Adding Housing To Office Parks

Facing a shortage of affordable housing, Westchester, New York, is considering using the excess parking lots of local office park campuses for new housing development.

"Generating both praise and criticism in a county with plenty of expensive housing but not much of the budget-friendly kind, a Department of Planning report urges towns and villages here to use land in existing office parks as sites for new housing, some of it for moderate-income families.

There are two big reasons that he believes the plan would work, Richard Hyman, an independent housing and planning consultant hired by the county for the study, says. To start with, office parks are typically created with more parking than they need, to meet standard zoning requirements. Additionally, the complexes are often built in campuslike settings, with room for more construction - in this case new residential buildings.

The recommendations came in response to a severe shortage of moderate-income housing in Westchester. Demand is expected to reach 19,083 units by 2015, yet between 2000 and 2005 only 970 units had been built, according to Deborah DeLong, the county's housing director.

Because the roads and utilities in existing office parks are already in place, the study asserts, further development of those properties would not be as costly for developers.

Builders could afford to set aside as much as 15 percent of the housing for moderate-income families without relying on public funds, Mr. Hyman said.

Put another way, said Robert F. Weinberg, an Elmsford developer of mixed-use projects in Westchester: "Here we have already cut down all these trees, put in the sewer and water lines, so there's no hole to be dug, no addition of parking lots and no extra runoff. It makes sense economically and environmentally.""

Full Story: Parking Space as Living Space?

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Housing to Office Parks

Supporting quotes from famous planners:

Peter Calthorpe (author: The Next American Metropolis) at the Congress for New Urbanism Conference (CNU XIII), June '05: "We new urbanists didn't focus on the growth of office parks. This was a huge mistake. We need powerful strategies for these job centers."

UCLA Professor Donald Shoup (author: The High Cost of Free Parking) at CNU XIII. "Parking lots within our office parks represent a 'land bank.' Office parks can be transformed in ways that few people now envision."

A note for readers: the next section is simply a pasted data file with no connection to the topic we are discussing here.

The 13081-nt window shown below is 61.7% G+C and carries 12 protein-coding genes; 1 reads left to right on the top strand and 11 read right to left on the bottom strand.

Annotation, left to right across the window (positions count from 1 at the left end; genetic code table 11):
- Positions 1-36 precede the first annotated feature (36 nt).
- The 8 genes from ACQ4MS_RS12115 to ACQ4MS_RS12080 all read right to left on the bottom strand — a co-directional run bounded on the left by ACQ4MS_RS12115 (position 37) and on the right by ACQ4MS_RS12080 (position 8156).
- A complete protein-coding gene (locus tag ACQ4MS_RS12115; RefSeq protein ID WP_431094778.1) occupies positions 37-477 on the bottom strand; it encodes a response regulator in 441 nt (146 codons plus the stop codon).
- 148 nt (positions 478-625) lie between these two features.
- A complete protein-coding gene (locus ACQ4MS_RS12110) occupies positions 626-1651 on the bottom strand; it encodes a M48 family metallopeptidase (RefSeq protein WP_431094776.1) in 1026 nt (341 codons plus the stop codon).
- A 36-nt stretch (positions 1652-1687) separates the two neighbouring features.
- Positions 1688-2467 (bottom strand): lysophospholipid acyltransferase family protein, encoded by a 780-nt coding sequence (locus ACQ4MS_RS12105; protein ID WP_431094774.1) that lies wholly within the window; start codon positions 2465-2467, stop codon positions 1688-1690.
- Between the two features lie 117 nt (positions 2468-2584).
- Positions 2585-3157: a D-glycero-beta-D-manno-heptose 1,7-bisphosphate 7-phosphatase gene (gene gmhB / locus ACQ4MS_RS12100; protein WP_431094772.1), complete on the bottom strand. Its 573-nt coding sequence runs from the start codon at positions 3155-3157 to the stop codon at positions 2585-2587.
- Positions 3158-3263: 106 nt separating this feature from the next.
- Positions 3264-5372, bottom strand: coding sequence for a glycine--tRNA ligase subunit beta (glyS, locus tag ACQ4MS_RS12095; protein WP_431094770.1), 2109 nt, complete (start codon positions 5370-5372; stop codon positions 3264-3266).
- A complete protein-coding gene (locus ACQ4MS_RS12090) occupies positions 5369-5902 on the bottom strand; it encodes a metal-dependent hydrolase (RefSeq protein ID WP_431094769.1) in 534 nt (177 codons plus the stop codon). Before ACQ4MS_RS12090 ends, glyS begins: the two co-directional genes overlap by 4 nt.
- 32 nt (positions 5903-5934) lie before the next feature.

UC Berkeley Professor Robert Cervero (author: The Transit Metropolis) states: "Parking lot laden office parks are one of our biggest blights, but they also represent our largest opportunity for in-fill development because of their inefficient use of land."

Says Andrés Duany (author: Suburban Nation: The Rise of Sprawl ...) about his plan to transform the "Upper Rock" business park in Rockville, MD, "If Suburbia is to thrive in the 21st century, a place must be created that captures the imagination of the young, educated 'creative class'. No longer seduced by office parks with out-dated marble lobbies, these workers are attracted to loft living and downtown intensity that reflects their self-image as 'worker-as-artist'."

Geoffrey Booth (ULI lead author: Transforming Suburban Business Districts) "It's all about quality of life - our life and our life style. We are looking for more vibrant, pedestrian-friendly, live-work-shop places - making such places the emerging focus of smart growth. Our overriding objective in Transforming Suburban Business Districts is to secure the Place-Making Dividend. Not just a sound real estate return but one that carries with it tangible benefits to the community and for government finance. Create a special place in which we feel comfortable and secure, and where our spirits are lifted."

- Steve Raney, Cities21, Palo Alto, CA

Michael Lewyn's picture
Blogger

unlikely to happen as long as its for the poor

The last thing most suburbanites want next to their offices is housing projects full of poor people. So I think that the only way office parks will be turned into housing is if affordability requirements are eliminated or watered down quite a bit.

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